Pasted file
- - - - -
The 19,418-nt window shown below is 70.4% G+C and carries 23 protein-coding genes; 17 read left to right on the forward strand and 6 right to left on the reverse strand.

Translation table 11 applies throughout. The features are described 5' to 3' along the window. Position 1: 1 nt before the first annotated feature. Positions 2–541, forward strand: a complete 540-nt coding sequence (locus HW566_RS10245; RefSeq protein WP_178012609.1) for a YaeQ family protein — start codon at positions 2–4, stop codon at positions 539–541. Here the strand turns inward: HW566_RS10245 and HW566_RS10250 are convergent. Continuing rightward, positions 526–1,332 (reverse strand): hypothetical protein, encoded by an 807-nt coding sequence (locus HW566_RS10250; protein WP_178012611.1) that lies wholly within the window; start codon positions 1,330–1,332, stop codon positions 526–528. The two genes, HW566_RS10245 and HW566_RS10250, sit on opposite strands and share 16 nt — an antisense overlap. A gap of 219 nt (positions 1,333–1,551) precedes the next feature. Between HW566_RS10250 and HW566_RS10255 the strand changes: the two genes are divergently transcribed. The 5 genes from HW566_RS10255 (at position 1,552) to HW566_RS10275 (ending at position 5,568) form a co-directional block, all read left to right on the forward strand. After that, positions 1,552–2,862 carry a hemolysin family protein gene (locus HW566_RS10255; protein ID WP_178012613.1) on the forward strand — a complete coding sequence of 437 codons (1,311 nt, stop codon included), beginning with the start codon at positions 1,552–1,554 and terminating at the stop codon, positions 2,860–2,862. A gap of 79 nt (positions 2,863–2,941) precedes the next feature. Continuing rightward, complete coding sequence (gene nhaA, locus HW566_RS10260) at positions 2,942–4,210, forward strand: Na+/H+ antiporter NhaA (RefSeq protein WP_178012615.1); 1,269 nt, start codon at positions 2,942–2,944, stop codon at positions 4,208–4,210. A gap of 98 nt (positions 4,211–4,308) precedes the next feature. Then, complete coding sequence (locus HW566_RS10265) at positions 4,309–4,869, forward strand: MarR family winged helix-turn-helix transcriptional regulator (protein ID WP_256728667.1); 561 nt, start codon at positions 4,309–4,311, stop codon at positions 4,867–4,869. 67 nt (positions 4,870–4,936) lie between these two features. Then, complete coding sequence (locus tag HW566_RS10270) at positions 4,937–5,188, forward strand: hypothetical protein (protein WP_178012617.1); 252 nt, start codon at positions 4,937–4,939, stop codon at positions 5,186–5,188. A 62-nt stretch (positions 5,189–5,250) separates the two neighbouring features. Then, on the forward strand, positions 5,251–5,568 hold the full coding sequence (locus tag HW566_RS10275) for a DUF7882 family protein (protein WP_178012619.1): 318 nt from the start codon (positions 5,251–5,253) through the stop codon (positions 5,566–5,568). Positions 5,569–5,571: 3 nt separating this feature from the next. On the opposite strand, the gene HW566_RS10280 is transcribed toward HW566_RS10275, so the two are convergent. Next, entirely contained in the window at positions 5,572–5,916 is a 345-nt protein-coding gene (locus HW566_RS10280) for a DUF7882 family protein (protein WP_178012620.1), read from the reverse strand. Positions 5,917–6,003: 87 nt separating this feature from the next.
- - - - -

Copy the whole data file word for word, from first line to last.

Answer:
The 19,418-nt window shown below is 70.4% G+C and carries 23 protein-coding genes; 17 read left to right on the forward strand and 6 right to left on the reverse strand.

Translation table 11 applies throughout. The features are described 5' to 3' along the window. Position 1: 1 nt before the first annotated feature. Positions 2–541, forward strand: a complete 540-nt coding sequence (locus HW566_RS10245; RefSeq protein WP_178012609.1) for a YaeQ family protein — start codon at positions 2–4, stop codon at positions 539–541. Here the strand turns inward: HW566_RS10245 and HW566_RS10250 are convergent. Continuing rightward, positions 526–1,332 (reverse strand): hypothetical protein, encoded by an 807-nt coding sequence (locus HW566_RS10250; protein WP_178012611.1) that lies wholly within the window; start codon positions 1,330–1,332, stop codon positions 526–528. The two genes, HW566_RS10245 and HW566_RS10250, sit on opposite strands and share 16 nt — an antisense overlap. A gap of 219 nt (positions 1,333–1,551) precedes the next feature. Between HW566_RS10250 and HW566_RS10255 the strand changes: the two genes are divergently transcribed. The 5 genes from HW566_RS10255 (at position 1,552) to HW566_RS10275 (ending at position 5,568) form a co-directional block, all read left to right on the forward strand. After that, positions 1,552–2,862 carry a hemolysin family protein gene (locus HW566_RS10255; protein ID WP_178012613.1) on the forward strand — a complete coding sequence of 437 codons (1,311 nt, stop codon included), beginning with the start codon at positions 1,552–1,554 and terminating at the stop codon, positions 2,860–2,862. A gap of 79 nt (positions 2,863–2,941) precedes the next feature. Continuing rightward, complete coding sequence (gene nhaA, locus HW566_RS10260) at positions 2,942–4,210, forward strand: Na+/H+ antiporter NhaA (RefSeq protein WP_178012615.1); 1,269 nt, start codon at positions 2,942–2,944, stop codon at positions 4,208–4,210. A gap of 98 nt (positions 4,211–4,308) precedes the next feature. Then, complete coding sequence (locus HW566_RS10265) at positions 4,309–4,869, forward strand: MarR family winged helix-turn-helix transcriptional regulator (protein ID WP_256728667.1); 561 nt, start codon at positions 4,309–4,311, stop codon at positions 4,867–4,869. 67 nt (positions 4,870–4,936) lie between these two features. Then, complete coding sequence (locus tag HW566_RS10270) at positions 4,937–5,188, forward strand: hypothetical protein (protein WP_178012617.1); 252 nt, start codon at positions 4,937–4,939, stop codon at positions 5,186–5,188. A 62-nt stretch (positions 5,189–5,250) separates the two neighbouring features. Then, on the forward strand, positions 5,251–5,568 hold the full coding sequence (locus tag HW566_RS10275) for a DUF7882 family protein (protein WP_178012619.1): 318 nt from the start codon (positions 5,251–5,253) through the stop codon (positions 5,566–5,568). Positions 5,569–5,571: 3 nt separating this feature from the next. On the opposite strand, the gene HW566_RS10280 is transcribed toward HW566_RS10275, so the two are convergent. Next, entirely contained in the window at positions 5,572–5,916 is a 345-nt protein-coding gene (locus HW566_RS10280) for a DUF7882 family protein (protein WP_178012620.1), read from the reverse strand. Positions 5,917–6,003: 87 nt separating this feature from the next.